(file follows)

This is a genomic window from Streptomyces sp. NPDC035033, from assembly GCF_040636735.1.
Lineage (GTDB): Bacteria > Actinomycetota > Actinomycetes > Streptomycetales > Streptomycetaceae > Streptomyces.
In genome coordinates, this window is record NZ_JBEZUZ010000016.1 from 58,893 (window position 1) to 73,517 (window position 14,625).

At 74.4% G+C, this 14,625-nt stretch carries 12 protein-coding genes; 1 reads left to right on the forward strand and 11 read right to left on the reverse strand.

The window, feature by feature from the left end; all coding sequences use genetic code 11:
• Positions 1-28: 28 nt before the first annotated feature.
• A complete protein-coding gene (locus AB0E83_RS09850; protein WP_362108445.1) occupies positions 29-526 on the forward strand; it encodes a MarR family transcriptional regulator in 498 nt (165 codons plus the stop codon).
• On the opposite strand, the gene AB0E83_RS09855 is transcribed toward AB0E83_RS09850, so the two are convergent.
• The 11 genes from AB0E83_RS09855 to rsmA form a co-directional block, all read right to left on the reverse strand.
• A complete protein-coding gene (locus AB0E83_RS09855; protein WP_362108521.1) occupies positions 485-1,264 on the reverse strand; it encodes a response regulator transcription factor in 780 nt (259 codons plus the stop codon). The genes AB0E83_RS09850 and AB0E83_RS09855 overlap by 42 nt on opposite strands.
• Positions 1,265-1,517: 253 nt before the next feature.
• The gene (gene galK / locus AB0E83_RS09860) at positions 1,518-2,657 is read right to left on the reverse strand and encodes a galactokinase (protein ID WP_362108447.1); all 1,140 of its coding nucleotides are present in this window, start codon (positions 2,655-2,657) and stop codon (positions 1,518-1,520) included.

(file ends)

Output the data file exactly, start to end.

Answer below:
This is a genomic window from Streptomyces sp. NPDC035033, from assembly GCF_040636735.1.
Lineage (GTDB): Bacteria > Actinomycetota > Actinomycetes > Streptomycetales > Streptomycetaceae > Streptomyces.
In genome coordinates, this window is record NZ_JBEZUZ010000016.1 from 58,893 (window position 1) to 73,517 (window position 14,625).

At 74.4% G+C, this 14,625-nt stretch carries 12 protein-coding genes; 1 reads left to right on the forward strand and 11 read right to left on the reverse strand.

The window, feature by feature from the left end; all coding sequences use genetic code 11:
• Positions 1-28: 28 nt before the first annotated feature.
• A complete protein-coding gene (locus AB0E83_RS09850; protein WP_362108445.1) occupies positions 29-526 on the forward strand; it encodes a MarR family transcriptional regulator in 498 nt (165 codons plus the stop codon).
• On the opposite strand, the gene AB0E83_RS09855 is transcribed toward AB0E83_RS09850, so the two are convergent.
• The 11 genes from AB0E83_RS09855 to rsmA form a co-directional block, all read right to left on the reverse strand.
• A complete protein-coding gene (locus AB0E83_RS09855; protein WP_362108521.1) occupies positions 485-1,264 on the reverse strand; it encodes a response regulator transcription factor in 780 nt (259 codons plus the stop codon). The genes AB0E83_RS09850 and AB0E83_RS09855 overlap by 42 nt on opposite strands.
• Positions 1,265-1,517: 253 nt before the next feature.
• The gene (gene galK / locus AB0E83_RS09860) at positions 1,518-2,657 is read right to left on the reverse strand and encodes a galactokinase (protein ID WP_362108447.1); all 1,140 of its coding nucleotides are present in this window, start codon (positions 2,655-2,657) and stop codon (positions 1,518-1,520) included.